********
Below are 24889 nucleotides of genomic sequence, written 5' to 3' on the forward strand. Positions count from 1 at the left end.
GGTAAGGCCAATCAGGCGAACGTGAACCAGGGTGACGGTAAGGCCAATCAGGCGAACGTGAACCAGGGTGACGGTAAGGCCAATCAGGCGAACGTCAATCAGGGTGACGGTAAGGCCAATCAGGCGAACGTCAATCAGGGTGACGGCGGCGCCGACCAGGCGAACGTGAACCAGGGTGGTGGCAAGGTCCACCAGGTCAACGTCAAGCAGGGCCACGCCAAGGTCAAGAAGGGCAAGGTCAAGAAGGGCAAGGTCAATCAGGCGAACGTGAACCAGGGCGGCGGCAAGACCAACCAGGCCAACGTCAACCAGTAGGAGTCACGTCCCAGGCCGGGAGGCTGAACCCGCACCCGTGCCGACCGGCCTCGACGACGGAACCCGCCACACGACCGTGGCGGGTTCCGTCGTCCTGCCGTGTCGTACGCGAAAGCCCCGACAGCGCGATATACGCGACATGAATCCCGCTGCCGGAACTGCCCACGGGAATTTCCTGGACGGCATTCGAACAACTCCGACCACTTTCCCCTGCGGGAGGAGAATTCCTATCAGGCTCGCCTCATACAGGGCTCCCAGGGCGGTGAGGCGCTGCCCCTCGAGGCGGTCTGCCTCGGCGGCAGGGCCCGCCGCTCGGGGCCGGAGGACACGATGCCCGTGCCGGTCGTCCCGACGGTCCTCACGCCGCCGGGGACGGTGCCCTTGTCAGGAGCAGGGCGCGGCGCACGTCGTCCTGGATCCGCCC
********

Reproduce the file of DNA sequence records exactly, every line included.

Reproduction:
Below are 24889 nucleotides of genomic sequence, written 5' to 3' on the forward strand. Positions count from 1 at the left end.
GGTAAGGCCAATCAGGCGAACGTGAACCAGGGTGACGGTAAGGCCAATCAGGCGAACGTGAACCAGGGTGACGGTAAGGCCAATCAGGCGAACGTCAATCAGGGTGACGGTAAGGCCAATCAGGCGAACGTCAATCAGGGTGACGGCGGCGCCGACCAGGCGAACGTGAACCAGGGTGGTGGCAAGGTCCACCAGGTCAACGTCAAGCAGGGCCACGCCAAGGTCAAGAAGGGCAAGGTCAAGAAGGGCAAGGTCAATCAGGCGAACGTGAACCAGGGCGGCGGCAAGACCAACCAGGCCAACGTCAACCAGTAGGAGTCACGTCCCAGGCCGGGAGGCTGAACCCGCACCCGTGCCGACCGGCCTCGACGACGGAACCCGCCACACGACCGTGGCGGGTTCCGTCGTCCTGCCGTGTCGTACGCGAAAGCCCCGACAGCGCGATATACGCGACATGAATCCCGCTGCCGGAACTGCCCACGGGAATTTCCTGGACGGCATTCGAACAACTCCGACCACTTTCCCCTGCGGGAGGAGAATTCCTATCAGGCTCGCCTCATACAGGGCTCCCAGGGCGGTGAGGCGCTGCCCCTCGAGGCGGTCTGCCTCGGCGGCAGGGCCCGCCGCTCGGGGCCGGAGGACACGATGCCCGTGCCGGTCGTCCCGACGGTCCTCACGCCGCCGGGGACGGTGCCCTTGTCAGGAGCAGGGCGCGGCGCACGTCGTCCTGGATCCGCCC